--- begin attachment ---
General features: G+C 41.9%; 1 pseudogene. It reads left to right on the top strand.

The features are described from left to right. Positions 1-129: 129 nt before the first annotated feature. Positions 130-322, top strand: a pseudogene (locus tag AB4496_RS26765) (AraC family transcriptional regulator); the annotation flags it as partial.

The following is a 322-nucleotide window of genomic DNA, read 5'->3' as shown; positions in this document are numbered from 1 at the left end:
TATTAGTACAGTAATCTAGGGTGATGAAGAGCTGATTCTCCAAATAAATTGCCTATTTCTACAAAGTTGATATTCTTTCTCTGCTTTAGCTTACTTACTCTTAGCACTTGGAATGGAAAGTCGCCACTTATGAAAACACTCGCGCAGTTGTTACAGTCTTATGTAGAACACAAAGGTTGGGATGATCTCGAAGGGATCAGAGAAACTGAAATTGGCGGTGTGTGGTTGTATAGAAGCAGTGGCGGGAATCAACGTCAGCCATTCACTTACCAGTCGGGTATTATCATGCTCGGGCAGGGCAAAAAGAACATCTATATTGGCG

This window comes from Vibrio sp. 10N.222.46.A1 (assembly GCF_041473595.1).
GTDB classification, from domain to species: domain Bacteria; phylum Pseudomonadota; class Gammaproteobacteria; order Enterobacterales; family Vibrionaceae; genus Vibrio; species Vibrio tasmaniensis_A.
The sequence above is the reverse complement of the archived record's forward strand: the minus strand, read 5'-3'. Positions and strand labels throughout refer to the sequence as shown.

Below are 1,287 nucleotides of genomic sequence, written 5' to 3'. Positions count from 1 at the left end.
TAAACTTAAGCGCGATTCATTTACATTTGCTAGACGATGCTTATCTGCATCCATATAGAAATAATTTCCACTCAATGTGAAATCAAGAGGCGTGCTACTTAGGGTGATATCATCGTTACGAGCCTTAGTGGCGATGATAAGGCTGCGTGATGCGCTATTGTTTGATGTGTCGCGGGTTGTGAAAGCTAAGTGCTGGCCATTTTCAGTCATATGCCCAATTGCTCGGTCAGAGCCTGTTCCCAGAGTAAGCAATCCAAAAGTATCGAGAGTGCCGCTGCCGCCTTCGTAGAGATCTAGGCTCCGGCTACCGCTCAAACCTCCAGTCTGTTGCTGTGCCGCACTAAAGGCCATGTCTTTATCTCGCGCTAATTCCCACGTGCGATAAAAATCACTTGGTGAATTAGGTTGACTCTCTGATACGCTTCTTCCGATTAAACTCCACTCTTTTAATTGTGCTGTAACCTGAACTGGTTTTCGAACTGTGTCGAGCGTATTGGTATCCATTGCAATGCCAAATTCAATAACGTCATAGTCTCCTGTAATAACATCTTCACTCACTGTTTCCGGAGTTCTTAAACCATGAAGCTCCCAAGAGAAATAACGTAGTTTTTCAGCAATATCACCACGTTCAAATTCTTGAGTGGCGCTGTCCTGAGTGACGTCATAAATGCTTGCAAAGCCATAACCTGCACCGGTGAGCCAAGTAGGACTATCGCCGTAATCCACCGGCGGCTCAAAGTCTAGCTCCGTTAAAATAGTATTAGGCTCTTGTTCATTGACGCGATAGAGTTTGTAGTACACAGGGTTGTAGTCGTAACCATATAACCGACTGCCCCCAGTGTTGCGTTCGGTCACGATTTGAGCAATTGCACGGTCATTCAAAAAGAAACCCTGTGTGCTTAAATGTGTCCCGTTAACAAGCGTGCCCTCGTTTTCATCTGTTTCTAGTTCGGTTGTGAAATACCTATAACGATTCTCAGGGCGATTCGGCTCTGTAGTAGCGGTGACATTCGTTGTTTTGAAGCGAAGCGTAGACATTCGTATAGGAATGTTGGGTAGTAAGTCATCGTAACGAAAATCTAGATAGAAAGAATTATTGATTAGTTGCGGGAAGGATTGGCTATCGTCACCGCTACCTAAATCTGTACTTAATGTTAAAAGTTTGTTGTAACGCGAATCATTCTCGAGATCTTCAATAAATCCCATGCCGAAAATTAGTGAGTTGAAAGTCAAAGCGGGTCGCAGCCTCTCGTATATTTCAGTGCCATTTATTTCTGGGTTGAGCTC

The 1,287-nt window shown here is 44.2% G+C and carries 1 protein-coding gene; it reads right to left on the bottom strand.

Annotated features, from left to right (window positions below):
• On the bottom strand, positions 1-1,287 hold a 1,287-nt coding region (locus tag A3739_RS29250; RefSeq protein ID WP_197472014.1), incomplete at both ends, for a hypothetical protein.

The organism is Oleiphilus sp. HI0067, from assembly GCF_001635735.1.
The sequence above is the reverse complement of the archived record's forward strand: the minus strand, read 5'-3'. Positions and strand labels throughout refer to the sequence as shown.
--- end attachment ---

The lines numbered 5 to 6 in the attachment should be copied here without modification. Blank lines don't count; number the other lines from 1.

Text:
This window comes from Vibrio sp. 10N.222.46.A1 (assembly GCF_041473595.1).
GTDB classification, from domain to species: domain Bacteria; phylum Pseudomonadota; class Gammaproteobacteria; order Enterobacterales; family Vibrionaceae; genus Vibrio; species Vibrio tasmaniensis_A.